Reporting Jay Levine
Updated 02/08/13 – 11:57 a.m.
(CBS) – Former Congressman Jesse Jackson Jr. has signed a plea deal with federal prosecutors, a deal which calls for him to plead guilty to misuse of campaign funds and let a federal judge determine whether he serves any time in prison, CBS 2 has learned.
Three separate sources with knowledge of the deal have helped piece together details of the “blind plea” deal. Barring last-minute changes, Jackson would plead guilty to a single felony count and leave his fate in the hands of the judge, CBS 2 Chief Correspondent Jay Levine reports.
Sources confirmed the deal has been signed by Jackson, and his punishment could range from probation to five years in prison.
Former prosecutor Ron Safer has been on both sides of plea deals. Commenting on the Jackson plea deal, he said, “It says to me that, for whatever reason, the U.S. Attorney in Washington was convinced that justice could be served with a charge that would result in no jail time.”
The former congressman would also agree to repay hundreds of thousands of dollars spent over a four-year-period for things like a $40,000 men’s Rolex watch he bought for himself, as well as clothing, meals and travel expenses.
The government also demanded that he resign from Congress, which he already did, and agree to let a federal judge determine his punishment, which according to the agreement could range from probation to 5 years in prison.
“He addressed his mental health issues, he resigned from the Congress, he’s doing everything he can to make the government happy,” CBS 2 legal analyst Irv Miller says. “He’s willing to make restitution, so he’s basically saying, ‘Hey, listen, I’ve stepped up to the plate, I’ve done everything I can, give me a break.’”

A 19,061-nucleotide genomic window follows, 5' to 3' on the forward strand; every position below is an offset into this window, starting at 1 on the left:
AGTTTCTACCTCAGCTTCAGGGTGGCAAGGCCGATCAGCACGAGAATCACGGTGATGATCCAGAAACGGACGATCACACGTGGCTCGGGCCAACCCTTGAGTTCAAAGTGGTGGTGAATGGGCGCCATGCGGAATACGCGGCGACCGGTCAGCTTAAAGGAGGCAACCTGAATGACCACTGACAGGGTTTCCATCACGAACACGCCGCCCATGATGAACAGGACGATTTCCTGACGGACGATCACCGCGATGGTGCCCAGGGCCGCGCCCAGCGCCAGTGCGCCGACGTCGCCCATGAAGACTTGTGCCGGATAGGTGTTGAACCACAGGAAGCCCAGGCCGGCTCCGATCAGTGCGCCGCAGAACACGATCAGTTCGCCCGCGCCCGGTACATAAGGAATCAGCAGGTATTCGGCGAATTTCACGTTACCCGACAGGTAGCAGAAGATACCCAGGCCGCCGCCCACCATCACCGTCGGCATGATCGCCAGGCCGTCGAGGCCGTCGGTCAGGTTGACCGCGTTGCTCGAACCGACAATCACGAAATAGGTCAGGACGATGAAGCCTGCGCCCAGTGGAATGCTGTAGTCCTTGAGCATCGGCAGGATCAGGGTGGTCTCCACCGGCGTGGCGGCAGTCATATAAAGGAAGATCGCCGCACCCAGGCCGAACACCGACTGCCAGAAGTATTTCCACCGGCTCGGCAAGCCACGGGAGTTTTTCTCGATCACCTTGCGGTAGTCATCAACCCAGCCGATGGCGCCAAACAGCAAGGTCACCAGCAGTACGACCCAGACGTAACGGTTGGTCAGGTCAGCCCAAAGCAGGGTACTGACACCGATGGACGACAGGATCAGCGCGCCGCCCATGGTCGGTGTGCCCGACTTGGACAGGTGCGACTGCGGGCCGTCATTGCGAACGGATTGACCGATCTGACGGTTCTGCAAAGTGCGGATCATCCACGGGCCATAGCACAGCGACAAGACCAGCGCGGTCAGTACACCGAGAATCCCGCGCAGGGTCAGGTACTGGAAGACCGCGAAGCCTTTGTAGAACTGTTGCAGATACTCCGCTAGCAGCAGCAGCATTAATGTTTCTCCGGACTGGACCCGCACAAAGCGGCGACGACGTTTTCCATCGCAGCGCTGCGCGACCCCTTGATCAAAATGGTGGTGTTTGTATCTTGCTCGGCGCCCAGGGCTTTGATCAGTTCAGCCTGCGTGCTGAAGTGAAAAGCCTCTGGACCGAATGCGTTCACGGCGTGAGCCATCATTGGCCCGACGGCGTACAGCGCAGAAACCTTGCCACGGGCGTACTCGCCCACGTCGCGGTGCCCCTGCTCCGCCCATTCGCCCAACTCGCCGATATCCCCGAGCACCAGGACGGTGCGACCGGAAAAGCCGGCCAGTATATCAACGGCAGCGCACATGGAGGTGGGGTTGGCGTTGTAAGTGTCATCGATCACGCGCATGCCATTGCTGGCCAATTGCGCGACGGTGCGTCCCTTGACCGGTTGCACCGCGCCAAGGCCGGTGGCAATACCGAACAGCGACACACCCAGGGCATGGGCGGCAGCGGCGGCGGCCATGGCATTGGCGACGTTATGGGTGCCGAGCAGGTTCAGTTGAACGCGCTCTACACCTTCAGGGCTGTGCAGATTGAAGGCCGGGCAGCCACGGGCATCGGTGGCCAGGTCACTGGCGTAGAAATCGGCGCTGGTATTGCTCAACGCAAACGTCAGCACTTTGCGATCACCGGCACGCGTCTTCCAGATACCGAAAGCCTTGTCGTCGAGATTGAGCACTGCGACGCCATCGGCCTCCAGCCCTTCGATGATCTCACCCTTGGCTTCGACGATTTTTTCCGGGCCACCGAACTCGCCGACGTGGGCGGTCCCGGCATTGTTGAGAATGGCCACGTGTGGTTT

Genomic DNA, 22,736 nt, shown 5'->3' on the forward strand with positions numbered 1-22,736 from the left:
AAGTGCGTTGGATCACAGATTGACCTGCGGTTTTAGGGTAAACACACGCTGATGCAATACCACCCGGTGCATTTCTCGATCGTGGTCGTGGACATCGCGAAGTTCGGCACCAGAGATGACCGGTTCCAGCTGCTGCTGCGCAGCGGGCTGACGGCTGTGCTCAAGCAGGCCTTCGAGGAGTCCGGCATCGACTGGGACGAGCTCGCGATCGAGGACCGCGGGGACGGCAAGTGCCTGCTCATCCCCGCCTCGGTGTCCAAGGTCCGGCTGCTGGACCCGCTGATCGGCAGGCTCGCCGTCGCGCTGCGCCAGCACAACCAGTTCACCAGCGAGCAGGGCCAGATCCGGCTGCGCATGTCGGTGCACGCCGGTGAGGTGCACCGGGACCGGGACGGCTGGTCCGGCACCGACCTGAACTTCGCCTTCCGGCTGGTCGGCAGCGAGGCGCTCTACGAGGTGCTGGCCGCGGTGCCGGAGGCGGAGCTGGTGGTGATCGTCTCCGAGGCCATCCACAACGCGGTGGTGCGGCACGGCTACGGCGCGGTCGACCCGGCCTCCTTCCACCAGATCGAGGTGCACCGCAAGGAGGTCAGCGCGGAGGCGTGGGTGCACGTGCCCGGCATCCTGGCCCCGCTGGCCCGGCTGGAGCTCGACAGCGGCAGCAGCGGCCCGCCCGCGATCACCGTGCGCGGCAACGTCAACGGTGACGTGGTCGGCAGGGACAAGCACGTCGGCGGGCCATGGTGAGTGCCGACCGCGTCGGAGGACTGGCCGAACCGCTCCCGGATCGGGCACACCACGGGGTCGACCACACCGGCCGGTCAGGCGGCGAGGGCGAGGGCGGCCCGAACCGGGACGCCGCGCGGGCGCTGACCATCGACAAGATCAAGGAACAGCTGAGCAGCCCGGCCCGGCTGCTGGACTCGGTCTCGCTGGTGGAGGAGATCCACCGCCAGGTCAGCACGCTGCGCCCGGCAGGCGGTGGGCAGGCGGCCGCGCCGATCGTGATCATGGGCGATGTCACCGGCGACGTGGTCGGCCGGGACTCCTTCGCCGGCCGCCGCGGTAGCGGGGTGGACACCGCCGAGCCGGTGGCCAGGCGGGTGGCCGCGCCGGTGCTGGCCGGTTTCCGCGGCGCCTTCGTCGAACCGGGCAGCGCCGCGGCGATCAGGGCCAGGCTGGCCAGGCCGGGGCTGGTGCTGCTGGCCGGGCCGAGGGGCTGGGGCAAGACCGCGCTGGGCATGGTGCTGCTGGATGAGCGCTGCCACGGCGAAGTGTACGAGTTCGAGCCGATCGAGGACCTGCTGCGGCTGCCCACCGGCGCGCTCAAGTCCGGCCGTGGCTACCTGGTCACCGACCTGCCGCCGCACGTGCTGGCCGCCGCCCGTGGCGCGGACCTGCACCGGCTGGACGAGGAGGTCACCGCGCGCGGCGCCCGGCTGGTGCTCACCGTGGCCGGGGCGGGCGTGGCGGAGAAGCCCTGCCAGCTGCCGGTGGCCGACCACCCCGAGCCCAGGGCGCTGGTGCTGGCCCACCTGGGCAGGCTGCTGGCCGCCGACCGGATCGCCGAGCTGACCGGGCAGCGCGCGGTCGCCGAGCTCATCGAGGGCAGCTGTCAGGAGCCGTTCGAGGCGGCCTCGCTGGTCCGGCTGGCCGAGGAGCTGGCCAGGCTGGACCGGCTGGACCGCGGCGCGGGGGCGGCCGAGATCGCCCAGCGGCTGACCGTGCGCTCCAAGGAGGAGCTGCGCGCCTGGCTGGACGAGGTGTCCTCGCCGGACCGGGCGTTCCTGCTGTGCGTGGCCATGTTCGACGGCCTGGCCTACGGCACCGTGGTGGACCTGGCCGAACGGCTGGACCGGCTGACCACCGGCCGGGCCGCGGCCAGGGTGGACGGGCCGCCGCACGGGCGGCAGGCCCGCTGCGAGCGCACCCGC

The only thing Jackson’s father, the Rev. Jesse Jackson Sr., would say about his son’s case Thursday was, “It’s painful.”
Still unclear is the fate of the younger Jackson’s wife, Sandi, who was both the congressman’s campaign manager and paid consultant. Last month, she resigned from city council to be with her children, who go to school in Washington.
In his letter of resignation, the former congressman sought to protect her, and in his words, “They are my mistakes and my mistakes alone.” But his statement in the plea agreement required by prosecutors will say she knew about the improper use of campaign funds.
Sandi Jackson is now represented by attorney Dan Webb, who first counseled her husband, before stepping aside when it became clear a plea deal was in the works.
At this point, there’s no indication prosecutors will charge Sandi Jackson for anything except co-signing tax returns that should have included taxes on Jesse’s campaign funds converted to personal use.
No court date has been set for Jackson Jr.